Polar dinosaurs such as the 3.3-ton duckbill Edmontosaurus are thought by some paleontologists to have been champion migrators to avoid the cold, dark season. But a study now claims that most of these beasts preferred to stick closer to home despite potentially deadly winter weather.
While some polar dinosaurs may have migrated, their treks were much shorter than previously thought, University of Alberta researchers Phil Bell and Eric Snively conclude from a recent review of past research on the animals and their habitat. Polar dinosaurs include hadrosaurs, ceratopsians, tyrannosaurs, troodontids, hypsilophodontids, ankylosaurs, prosauropods, sauropods, ornithomimids and oviraptorosaurs.
This idea goes against a once-popular “Happy Wanderers” theory published in 1980 by paleontologist Nicholas Hotton III, who thought that long-distance migration allowed polar dinosaurs to escape the coldest winter temperatures. …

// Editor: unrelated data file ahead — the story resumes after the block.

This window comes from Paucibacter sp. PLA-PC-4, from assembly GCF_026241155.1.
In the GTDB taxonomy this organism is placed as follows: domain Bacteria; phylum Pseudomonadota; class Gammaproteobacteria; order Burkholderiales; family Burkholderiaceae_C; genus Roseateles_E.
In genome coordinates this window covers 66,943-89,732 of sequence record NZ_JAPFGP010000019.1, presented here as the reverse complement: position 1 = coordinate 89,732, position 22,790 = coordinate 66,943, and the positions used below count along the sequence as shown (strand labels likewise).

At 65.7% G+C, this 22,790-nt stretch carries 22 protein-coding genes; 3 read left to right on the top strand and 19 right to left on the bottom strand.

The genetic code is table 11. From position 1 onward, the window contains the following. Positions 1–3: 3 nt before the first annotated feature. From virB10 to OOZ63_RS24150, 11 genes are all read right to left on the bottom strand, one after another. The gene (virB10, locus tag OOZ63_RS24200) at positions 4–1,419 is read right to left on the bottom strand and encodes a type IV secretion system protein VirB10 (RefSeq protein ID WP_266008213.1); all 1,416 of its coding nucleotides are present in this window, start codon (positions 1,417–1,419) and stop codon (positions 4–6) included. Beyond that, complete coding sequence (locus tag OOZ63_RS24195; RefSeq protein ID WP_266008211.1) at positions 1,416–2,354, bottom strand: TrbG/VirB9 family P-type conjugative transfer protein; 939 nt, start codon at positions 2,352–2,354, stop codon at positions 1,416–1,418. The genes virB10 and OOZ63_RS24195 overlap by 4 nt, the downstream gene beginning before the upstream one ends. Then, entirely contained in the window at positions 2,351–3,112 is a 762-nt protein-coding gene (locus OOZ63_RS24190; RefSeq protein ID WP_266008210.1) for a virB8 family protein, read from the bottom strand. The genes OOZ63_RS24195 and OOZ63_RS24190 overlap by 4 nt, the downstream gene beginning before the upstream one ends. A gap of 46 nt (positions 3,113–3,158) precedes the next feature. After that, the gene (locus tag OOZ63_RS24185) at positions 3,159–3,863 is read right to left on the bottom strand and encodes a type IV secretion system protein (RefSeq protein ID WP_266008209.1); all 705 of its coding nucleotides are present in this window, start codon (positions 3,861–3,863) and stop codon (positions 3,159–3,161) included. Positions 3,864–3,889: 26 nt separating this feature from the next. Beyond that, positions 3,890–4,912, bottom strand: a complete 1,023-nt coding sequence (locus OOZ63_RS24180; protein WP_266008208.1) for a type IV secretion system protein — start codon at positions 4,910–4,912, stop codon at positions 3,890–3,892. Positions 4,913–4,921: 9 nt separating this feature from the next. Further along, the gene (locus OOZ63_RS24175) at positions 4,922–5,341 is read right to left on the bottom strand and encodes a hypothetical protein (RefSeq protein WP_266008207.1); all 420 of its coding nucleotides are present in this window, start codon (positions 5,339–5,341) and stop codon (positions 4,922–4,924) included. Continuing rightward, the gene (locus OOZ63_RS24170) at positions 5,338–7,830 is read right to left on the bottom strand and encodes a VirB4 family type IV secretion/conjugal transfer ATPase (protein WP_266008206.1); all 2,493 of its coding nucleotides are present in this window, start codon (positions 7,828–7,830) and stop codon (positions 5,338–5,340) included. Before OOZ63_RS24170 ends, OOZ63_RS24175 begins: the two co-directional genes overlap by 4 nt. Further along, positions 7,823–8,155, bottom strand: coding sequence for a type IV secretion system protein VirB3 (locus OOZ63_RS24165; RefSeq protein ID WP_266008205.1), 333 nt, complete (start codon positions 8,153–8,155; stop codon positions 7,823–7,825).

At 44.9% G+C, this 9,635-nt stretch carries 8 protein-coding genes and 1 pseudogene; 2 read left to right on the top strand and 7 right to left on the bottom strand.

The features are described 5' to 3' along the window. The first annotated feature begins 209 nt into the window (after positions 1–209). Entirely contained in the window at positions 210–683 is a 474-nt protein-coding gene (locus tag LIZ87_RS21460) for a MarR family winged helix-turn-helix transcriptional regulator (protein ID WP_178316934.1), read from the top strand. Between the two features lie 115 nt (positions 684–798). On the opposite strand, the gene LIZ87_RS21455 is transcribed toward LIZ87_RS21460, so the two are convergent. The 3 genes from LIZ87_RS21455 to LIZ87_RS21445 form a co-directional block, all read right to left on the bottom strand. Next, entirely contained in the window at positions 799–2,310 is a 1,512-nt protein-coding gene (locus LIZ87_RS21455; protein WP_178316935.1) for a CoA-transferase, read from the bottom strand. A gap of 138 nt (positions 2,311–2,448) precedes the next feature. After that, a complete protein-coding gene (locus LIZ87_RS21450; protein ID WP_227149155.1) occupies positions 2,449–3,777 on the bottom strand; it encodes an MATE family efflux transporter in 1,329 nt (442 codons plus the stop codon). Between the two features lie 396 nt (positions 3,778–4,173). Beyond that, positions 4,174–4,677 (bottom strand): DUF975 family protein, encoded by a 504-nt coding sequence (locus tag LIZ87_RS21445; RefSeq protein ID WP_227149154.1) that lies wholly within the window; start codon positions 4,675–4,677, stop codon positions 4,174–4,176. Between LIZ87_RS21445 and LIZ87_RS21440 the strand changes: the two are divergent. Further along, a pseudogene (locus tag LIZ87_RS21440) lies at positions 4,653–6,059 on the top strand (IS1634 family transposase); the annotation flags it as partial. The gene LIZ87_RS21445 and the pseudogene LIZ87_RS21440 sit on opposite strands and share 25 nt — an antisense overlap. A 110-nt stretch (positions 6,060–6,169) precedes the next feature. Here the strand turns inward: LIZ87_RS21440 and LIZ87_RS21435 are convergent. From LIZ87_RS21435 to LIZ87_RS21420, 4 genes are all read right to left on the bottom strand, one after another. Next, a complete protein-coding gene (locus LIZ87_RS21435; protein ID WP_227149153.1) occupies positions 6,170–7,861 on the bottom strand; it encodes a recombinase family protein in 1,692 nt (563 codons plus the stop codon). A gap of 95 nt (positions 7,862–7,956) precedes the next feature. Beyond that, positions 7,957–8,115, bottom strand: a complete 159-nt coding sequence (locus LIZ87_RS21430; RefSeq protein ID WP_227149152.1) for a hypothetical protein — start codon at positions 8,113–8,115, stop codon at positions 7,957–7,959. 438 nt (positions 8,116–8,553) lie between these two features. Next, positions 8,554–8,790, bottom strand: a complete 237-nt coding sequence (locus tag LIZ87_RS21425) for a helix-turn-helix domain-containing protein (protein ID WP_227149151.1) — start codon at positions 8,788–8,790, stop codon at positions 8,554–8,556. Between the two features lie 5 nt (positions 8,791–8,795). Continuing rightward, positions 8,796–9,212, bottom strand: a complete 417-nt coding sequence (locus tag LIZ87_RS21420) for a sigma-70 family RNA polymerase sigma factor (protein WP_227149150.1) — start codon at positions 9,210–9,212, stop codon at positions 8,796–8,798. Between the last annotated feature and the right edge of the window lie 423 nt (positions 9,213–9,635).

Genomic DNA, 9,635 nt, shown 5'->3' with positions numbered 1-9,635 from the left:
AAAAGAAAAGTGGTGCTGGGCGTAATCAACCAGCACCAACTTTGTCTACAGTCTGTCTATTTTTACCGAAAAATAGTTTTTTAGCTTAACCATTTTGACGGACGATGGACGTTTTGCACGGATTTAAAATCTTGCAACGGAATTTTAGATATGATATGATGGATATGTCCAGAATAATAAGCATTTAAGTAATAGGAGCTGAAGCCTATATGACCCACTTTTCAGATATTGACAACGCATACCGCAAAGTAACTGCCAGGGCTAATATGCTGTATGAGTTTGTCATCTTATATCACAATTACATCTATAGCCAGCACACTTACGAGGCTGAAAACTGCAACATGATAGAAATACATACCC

In fact, some evidence suggests polar dinosaurs tolerated the cold remarkably well and adapted to lasting through the tough winters, Bell and Snively write. Sauropods, theropods and ankylosaurs all endured three months of winter darkness, possibly foraging on tough stuff like conifers, ginkgoes, horsetails and ferns, rather than hibernating or burrowing, some research suggests.
The mean annual temperatures at the poles were warmer than they are today, around 41 degrees Fahrenheit (5 degrees Celsius), according to research noted by Bell and Snively. This meant more foliage was available for munching, and also blocked movement and left less wide open space for migration.
Also, it is now known that some small theropod dinosaurs, including some tyrannosaurs, had feathers that could have kept them warmer in colder climates. Among polar dinosaurs, that could apply to troodontids, ornithomimids and oviraptorosaurs, which are all theropods. – livesci
Do the Ica Stones show any dinosaurs with feathers? They do show plenty of patterns. T-Rex with feathers? They seem to show a bumpy feature of dinosaur skin recently discovered: